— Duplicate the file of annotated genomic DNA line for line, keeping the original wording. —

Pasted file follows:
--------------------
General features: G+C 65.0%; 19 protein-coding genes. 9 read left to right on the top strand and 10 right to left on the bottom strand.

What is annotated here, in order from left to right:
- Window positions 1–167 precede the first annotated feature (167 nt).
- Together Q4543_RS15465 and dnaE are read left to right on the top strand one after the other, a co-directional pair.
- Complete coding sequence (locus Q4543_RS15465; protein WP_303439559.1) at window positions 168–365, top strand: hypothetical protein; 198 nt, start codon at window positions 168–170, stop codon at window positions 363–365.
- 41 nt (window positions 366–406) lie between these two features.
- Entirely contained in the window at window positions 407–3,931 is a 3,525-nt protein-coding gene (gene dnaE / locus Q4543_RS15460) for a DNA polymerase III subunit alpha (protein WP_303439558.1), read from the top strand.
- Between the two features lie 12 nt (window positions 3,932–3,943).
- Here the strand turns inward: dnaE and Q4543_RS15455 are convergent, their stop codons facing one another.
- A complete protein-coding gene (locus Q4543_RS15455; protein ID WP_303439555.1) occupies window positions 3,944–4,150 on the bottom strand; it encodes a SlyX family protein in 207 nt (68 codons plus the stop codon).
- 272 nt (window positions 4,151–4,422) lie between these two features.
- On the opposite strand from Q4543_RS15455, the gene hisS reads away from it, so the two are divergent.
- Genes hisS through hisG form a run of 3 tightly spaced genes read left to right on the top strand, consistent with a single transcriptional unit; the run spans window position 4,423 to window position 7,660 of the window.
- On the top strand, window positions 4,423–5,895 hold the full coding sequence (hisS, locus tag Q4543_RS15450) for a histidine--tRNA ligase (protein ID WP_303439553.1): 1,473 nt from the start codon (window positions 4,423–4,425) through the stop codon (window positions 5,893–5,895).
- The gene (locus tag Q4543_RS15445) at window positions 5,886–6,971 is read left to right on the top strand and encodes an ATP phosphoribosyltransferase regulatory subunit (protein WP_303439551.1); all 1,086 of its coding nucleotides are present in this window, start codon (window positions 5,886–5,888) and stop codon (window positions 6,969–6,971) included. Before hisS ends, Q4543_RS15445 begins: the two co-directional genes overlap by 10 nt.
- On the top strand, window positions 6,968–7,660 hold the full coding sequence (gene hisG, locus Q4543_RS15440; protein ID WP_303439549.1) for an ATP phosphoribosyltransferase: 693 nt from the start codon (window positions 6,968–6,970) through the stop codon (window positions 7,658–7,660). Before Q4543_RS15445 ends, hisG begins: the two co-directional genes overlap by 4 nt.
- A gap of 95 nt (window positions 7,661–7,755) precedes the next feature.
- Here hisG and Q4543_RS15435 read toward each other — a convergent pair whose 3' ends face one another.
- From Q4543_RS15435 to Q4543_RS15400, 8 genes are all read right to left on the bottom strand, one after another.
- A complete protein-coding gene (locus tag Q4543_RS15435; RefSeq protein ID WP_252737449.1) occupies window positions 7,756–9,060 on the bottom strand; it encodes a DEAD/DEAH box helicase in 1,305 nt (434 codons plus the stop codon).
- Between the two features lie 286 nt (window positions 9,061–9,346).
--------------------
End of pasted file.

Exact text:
General features: G+C 65.0%; 19 protein-coding genes. 9 read left to right on the top strand and 10 right to left on the bottom strand.

What is annotated here, in order from left to right:
- Window positions 1–167 precede the first annotated feature (167 nt).
- Together Q4543_RS15465 and dnaE are read left to right on the top strand one after the other, a co-directional pair.
- Complete coding sequence (locus Q4543_RS15465; protein WP_303439559.1) at window positions 168–365, top strand: hypothetical protein; 198 nt, start codon at window positions 168–170, stop codon at window positions 363–365.
- 41 nt (window positions 366–406) lie between these two features.
- Entirely contained in the window at window positions 407–3,931 is a 3,525-nt protein-coding gene (gene dnaE / locus Q4543_RS15460) for a DNA polymerase III subunit alpha (protein WP_303439558.1), read from the top strand.
- Between the two features lie 12 nt (window positions 3,932–3,943).
- Here the strand turns inward: dnaE and Q4543_RS15455 are convergent, their stop codons facing one another.
- A complete protein-coding gene (locus Q4543_RS15455; protein ID WP_303439555.1) occupies window positions 3,944–4,150 on the bottom strand; it encodes a SlyX family protein in 207 nt (68 codons plus the stop codon).
- 272 nt (window positions 4,151–4,422) lie between these two features.
- On the opposite strand from Q4543_RS15455, the gene hisS reads away from it, so the two are divergent.
- Genes hisS through hisG form a run of 3 tightly spaced genes read left to right on the top strand, consistent with a single transcriptional unit; the run spans window position 4,423 to window position 7,660 of the window.
- On the top strand, window positions 4,423–5,895 hold the full coding sequence (hisS, locus tag Q4543_RS15450) for a histidine--tRNA ligase (protein ID WP_303439553.1): 1,473 nt from the start codon (window positions 4,423–4,425) through the stop codon (window positions 5,893–5,895).
- The gene (locus tag Q4543_RS15445) at window positions 5,886–6,971 is read left to right on the top strand and encodes an ATP phosphoribosyltransferase regulatory subunit (protein WP_303439551.1); all 1,086 of its coding nucleotides are present in this window, start codon (window positions 5,886–5,888) and stop codon (window positions 6,969–6,971) included. Before hisS ends, Q4543_RS15445 begins: the two co-directional genes overlap by 10 nt.
- On the top strand, window positions 6,968–7,660 hold the full coding sequence (gene hisG, locus Q4543_RS15440; protein ID WP_303439549.1) for an ATP phosphoribosyltransferase: 693 nt from the start codon (window positions 6,968–6,970) through the stop codon (window positions 7,658–7,660). Before Q4543_RS15445 ends, hisG begins: the two co-directional genes overlap by 4 nt.
- A gap of 95 nt (window positions 7,661–7,755) precedes the next feature.
- Here hisG and Q4543_RS15435 read toward each other — a convergent pair whose 3' ends face one another.
- From Q4543_RS15435 to Q4543_RS15400, 8 genes are all read right to left on the bottom strand, one after another.
- A complete protein-coding gene (locus tag Q4543_RS15435; RefSeq protein ID WP_252737449.1) occupies window positions 7,756–9,060 on the bottom strand; it encodes a DEAD/DEAH box helicase in 1,305 nt (434 codons plus the stop codon).
- Between the two features lie 286 nt (window positions 9,061–9,346).